Chang is about halfway through a project to turn the famous painter’s work into a musical score. Each of the 50 or so circles and lines will be assigned a musical note according to Kandinsky’s theories on sound and image, and the ultimate tune will depend on which order the viewer chooses to “play” those notes, similarly to how a painter selects the sequence to paint.
“I’m interested in this relationship between seeing and hearing,” Chang says. “I wanted to look at paintings and imagine a sound that could be a musical representation.”
Chang, a double major in visual studies and economics, began the work during a summer fellowship with the Price Lab for Digital Humanities, one of three such students. The other two, Rebecca Heilweil and Izzy Korostoff, studied media coverage of free speech and the design of Philadelphia streets in the 20th century, respectively. The trio made up the inaugural class of undergraduate Price Lab fellows.
“The independent projects this summer went encouragingly well,” says James English, the John Welsh Centennial Professor of English in the School of Arts & Sciences and the Price Lab’s faculty director. “The fellowship program is a success so far, but it’s still early days.”
Unlike the research support through the center, which matches undergraduates with faculty already doing digital humanities work, these summer fellowships provide more autonomy for students with their own project ideas in mind. Price paired Heilweil, Korostoff and Chang each with an advisor and offered financial support, then set them up with a team from the Penn library and SAS computing.
“We start them off with a meeting … to go through the system they’re going to use to gather data and organize it, where they’re going to store it, what kind of encoding, how they will ensure the work they do doesn’t disappear behind a forgotten password,” English says. “There are certain basic practices that people need to follow if they’re going to get involved in a data-gathering digital project.”
And these in particular required a large amount of data collection.
Heilweil, a junior who studies history and political science, wanted to delve into how the notion of free speech has changed in the past five decades, focusing specifically on media coverage dips and peaks.
“In the 1960s, the free speech movement is a far-left movement, at least a young leftist movement on college campuses,” she says. “Today when people talk about free speech, you normally expect that coming from conservatives or traditionalists or constitutionalists, which is the exact opposite image of the person you’d imagine in the 1960s.”
She started by testing key phrases like “free press” and “press freedom” to text-mine a database of New York Times articles. As her results appeared, she could better hone the phrases, paying careful attention to those like “First Amendment” that could produce false positives like articles about religious freedoms, not free speech. Heilweil says she read through about 1,000 documents during that trial phase. Once comfortable that she had the best prediction process and keywords in place, and with guidance from her advisor Marc Meredith in the Political Science department, she scaled up, increasing the number of documents she searched.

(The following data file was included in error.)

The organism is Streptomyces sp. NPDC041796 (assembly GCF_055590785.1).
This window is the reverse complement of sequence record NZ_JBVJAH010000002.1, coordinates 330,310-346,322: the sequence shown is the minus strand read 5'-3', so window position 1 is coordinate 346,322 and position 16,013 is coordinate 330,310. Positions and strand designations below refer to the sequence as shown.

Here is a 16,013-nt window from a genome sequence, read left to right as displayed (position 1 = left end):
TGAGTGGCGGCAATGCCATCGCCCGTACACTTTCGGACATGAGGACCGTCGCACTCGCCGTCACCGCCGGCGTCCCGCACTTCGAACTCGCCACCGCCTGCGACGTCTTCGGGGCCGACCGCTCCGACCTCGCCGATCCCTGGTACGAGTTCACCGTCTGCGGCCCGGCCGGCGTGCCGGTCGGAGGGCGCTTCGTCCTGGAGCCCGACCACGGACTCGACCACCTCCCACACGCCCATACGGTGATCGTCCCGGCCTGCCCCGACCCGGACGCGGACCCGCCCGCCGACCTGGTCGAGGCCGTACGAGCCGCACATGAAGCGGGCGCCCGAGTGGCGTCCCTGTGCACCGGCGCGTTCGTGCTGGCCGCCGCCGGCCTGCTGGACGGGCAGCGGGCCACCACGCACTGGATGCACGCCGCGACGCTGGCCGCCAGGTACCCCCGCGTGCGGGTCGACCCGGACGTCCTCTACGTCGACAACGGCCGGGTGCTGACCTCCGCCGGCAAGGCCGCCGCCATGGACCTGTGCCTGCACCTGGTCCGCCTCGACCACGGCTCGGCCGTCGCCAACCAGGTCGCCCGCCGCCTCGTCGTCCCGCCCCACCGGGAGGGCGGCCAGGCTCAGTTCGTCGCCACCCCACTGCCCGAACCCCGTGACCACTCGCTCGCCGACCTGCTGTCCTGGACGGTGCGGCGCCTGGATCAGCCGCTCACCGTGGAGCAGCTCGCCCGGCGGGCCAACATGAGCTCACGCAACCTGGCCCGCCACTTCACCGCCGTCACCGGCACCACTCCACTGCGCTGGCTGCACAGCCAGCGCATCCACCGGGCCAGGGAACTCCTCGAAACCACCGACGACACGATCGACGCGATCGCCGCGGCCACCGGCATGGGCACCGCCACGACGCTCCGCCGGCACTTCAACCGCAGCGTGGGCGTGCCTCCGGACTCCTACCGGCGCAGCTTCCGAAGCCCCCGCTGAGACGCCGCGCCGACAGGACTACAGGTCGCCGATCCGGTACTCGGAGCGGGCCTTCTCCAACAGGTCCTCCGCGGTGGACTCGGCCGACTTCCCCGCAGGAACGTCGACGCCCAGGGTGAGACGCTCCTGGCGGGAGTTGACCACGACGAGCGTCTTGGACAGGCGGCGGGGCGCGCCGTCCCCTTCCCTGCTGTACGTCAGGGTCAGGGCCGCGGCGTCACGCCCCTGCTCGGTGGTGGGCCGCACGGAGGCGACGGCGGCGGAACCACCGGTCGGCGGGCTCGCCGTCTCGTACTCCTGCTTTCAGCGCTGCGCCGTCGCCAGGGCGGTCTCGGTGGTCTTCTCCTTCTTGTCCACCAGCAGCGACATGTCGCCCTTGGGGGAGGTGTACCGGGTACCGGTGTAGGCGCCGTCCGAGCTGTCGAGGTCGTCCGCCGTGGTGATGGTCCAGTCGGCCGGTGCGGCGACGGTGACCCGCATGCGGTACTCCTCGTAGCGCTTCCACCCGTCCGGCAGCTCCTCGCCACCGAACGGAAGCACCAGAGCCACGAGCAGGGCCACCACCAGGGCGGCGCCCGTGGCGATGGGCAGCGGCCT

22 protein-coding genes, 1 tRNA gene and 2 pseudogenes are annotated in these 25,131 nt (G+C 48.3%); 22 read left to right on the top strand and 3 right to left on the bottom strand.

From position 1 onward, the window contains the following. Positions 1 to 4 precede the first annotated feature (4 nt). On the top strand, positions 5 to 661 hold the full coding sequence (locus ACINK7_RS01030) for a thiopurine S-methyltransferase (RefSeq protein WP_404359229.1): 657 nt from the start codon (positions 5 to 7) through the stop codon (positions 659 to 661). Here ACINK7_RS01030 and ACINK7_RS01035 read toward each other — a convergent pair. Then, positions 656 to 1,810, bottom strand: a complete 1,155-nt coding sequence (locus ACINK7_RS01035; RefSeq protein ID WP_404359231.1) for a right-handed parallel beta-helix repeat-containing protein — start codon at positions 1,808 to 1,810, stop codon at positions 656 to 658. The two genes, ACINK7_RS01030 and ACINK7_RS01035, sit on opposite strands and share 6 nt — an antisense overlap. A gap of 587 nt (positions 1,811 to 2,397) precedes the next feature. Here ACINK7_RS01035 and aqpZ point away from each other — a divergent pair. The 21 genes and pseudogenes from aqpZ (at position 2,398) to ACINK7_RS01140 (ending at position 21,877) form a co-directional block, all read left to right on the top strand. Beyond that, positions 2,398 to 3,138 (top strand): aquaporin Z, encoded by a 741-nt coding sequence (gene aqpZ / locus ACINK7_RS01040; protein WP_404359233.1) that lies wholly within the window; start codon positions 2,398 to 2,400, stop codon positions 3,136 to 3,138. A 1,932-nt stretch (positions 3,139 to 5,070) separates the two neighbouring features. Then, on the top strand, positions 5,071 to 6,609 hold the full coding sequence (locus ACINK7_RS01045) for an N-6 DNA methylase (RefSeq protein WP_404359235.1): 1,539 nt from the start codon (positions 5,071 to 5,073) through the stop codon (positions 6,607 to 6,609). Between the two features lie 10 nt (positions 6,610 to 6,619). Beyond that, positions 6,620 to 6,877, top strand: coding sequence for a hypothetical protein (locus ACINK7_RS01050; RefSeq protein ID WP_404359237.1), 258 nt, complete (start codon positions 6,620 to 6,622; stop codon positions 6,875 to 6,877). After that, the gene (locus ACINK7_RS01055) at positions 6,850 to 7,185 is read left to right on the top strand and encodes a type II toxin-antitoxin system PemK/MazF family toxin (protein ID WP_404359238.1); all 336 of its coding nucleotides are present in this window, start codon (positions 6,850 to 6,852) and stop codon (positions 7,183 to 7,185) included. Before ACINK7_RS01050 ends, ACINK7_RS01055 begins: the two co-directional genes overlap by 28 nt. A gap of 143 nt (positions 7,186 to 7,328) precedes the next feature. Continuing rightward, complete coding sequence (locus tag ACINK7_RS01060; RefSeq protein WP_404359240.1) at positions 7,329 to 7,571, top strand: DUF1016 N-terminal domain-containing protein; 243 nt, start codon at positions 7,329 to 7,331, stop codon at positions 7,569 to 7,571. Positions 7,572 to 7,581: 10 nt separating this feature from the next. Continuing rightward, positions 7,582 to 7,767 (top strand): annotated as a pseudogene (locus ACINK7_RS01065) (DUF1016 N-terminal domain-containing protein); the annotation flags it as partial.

“We know this works 90 percent of the time with 1,000 articles. If we put in 20,000 or 30,000 articles, we can maybe assume that 80 to 90 percent of those are going to be right enough to give us a general sense of the history,” Heilweil says.
Summer’s end did not signify the finale of this project. Though Heilweil has made some observations, that high points of free speech coverage historically likely do not line up with important free speech jurisprudence in the United States, for instance, she has continued the research and analysis as an independent study to better understand why media companies make the decisions they do. It may become her senior thesis topic.
Korostoff has similar ideas about his project, envisioning the final product as an Urban Studies senior thesis.
The junior from Spring Mills, Pa., dedicated his summer to what he describes as a “digital investigation of hierarchies of streets in Philadelphia in the early 20th century,” he says. “As I worked through this project, it became evident that an architectural hierarchy of street types creates a distinct racial and socioeconomic hierarchy in turn.”
To draw this conclusion, Korostoff gathered three large datasets: architectural details from fire insurance maps, census data and appraised house values. Using his experience working with PennDesign professor Amy Hillier on The Ward Project, which reconstructs the 1896 survey of downtown Philadelphia taken by W.E.B. Du Bois, Korostoff set out to explain why well into the 20th century, Philly appeared to remain less segregated than similar cities. The answer seemed to come down to scales of measuring integration.
“Philadelphia has extraordinarily large blocks. They came to be cut up into smaller streets early in the city’s history, which produced interesting courts and alleyways. These irregular spaces have been looked down upon in the city’s history,” he says. “I made the case that they’re a valuable form of organic growth, and that this actually provided the city with the diversity of urban form that let a high level of racial integration persist.”
All ambitious projects from undergraduates without digital humanities backgrounds. But that’s part of the Price Lab’s aim: to provide new opportunities for such students.
“There’s been an explosion in the amount of data,” says Meredith, Heilweil’s advisor. “Students have capabilities to generate data that no one else had seen before and use it in a way that makes meaningful contributions to research.”
Which, in Chang’s case, means turning beautiful art into beautiful music.